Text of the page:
Despite their avian-like qualities, the author's family–as he says in the ‘Gilbert’ chapter–is “a complex question deserving a complex answer,” which also sums up the book very well. While Zerocalcare confesses that he never feels comfortable outside his native Rebibbia, a suburb of Rome that he would prefer never to leave, the story of his ancestors extends far beyond the Italian border. Exiled Russian aristocrats end up adopting his grandmother after her stepmother sends her and her sister to an orphanage. His red-headed great-grandfather, meanwhile, shows up in the British isles. Here is a man who is truly not what he seems. To anyone. And the color of his hair is the only pigment used throughout the otherwise entirely black-and-white book. Little hints like this lead you to believe the mysteries will deepen even further, but there’s so much in the immediate present that you don’t want to miss out by conjecturing ahead. And besides, some of Zerocalcare's imaginative twists you’d never see coming anyway.
But that’s not to say that these fantasies aren’t anchored in the real, the everyday. They all spring from powerful feelings raging inside. Growing up in the late '80s and '90s, pop culture is bound to infiltrate your thought processes, here even inextricably bound to Zerocalcare’s own psychoanalysis, which he uses to great effect. Situations morph into scenes from history, fairy tales, tv shows, comics, and video games. One chapter is entitled ‘Downton Abbey’, while the chapter where he finally finds the ring his grandmother wishes to be buried with–the search for which has been driving the action of all these memories–is called ‘Level Complete’. Grandma’s wicked stepmother is, of course, drawn as the one from Snow White and the Seven Dwarfs. And there’s quite a few panels of family members' likenesses carved into rocks a la the Sphinx and other monuments. All of these vividly counter fear and its minions lurking in the shadows. Zerocalcare doesn’t shy away from darkness, entering the story on page eight in a scene at the hospital, not for the last time.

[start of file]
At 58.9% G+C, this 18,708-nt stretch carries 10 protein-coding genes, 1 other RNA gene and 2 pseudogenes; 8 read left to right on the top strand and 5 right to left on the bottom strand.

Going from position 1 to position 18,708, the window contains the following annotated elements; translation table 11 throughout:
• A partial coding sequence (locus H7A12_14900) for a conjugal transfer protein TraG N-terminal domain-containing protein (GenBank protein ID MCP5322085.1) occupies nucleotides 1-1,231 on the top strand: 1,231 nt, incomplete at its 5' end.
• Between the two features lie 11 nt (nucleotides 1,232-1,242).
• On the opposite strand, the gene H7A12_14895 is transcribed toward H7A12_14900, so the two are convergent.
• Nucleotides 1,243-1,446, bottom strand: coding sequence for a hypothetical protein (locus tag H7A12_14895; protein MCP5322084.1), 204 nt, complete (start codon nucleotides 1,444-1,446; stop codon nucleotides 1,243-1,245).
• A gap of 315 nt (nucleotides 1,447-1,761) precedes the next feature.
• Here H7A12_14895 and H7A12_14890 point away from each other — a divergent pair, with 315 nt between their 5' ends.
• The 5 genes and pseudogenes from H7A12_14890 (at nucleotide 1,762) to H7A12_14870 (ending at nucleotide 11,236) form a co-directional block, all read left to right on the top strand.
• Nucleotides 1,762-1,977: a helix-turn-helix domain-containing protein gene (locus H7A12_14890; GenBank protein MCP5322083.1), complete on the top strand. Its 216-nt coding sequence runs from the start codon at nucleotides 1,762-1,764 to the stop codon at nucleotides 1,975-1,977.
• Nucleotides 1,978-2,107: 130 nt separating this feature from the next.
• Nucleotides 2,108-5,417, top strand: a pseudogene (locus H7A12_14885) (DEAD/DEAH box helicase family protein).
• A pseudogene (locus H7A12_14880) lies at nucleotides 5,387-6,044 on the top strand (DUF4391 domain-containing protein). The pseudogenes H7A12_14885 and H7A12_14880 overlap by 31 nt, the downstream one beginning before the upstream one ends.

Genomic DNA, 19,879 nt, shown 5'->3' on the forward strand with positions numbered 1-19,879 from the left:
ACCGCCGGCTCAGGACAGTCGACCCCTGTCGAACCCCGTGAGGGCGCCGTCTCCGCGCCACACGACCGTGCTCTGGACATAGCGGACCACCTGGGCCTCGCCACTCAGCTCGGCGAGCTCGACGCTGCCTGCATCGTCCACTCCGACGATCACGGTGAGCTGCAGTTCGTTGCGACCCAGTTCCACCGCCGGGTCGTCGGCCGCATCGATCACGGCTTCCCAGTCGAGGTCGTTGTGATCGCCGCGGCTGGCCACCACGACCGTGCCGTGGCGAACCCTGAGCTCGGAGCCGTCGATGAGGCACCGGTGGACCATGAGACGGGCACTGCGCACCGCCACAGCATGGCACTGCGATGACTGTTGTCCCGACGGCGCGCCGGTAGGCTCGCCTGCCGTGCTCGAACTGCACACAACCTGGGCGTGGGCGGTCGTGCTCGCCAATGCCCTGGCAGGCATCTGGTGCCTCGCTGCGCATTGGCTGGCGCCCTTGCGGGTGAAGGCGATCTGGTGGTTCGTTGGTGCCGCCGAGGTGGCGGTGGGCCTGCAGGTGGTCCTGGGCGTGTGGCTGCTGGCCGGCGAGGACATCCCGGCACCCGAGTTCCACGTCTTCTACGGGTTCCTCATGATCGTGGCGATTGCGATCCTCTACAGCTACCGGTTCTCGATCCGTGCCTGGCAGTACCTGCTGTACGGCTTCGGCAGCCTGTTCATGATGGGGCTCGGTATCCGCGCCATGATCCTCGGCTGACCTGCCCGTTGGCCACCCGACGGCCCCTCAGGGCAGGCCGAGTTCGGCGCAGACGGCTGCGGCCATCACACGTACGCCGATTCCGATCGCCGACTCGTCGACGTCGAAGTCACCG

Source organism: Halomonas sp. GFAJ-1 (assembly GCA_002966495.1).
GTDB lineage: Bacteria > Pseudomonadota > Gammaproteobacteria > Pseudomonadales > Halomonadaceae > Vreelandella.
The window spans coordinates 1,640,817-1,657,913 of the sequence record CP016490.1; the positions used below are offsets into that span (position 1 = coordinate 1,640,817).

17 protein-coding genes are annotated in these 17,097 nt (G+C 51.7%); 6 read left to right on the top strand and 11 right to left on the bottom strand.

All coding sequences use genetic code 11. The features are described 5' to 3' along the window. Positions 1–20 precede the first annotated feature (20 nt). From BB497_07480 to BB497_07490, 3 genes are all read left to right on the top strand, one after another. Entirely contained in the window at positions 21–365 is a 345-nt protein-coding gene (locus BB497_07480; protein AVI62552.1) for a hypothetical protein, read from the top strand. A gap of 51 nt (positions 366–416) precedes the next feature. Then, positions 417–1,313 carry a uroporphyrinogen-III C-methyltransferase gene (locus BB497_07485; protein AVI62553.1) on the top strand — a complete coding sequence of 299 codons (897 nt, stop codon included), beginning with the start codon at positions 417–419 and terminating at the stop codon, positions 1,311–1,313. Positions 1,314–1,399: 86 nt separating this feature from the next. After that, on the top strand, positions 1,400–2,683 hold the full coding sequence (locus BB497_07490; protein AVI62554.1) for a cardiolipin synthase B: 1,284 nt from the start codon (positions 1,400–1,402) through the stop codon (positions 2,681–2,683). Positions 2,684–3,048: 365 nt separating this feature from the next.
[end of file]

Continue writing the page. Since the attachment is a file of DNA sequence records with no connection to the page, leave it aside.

Forget My Name as a whole is proof of the author’s growth, and it is a testament to his artistry that he doesn’t gloss over less-than-admirable human qualities–especially ones arising in the face of death and other’s grief–to moralize about how one is supposed to live. Instead, he tells the story his way: full of flaws, laughs, and criticisms, and the reader is all the richer for it.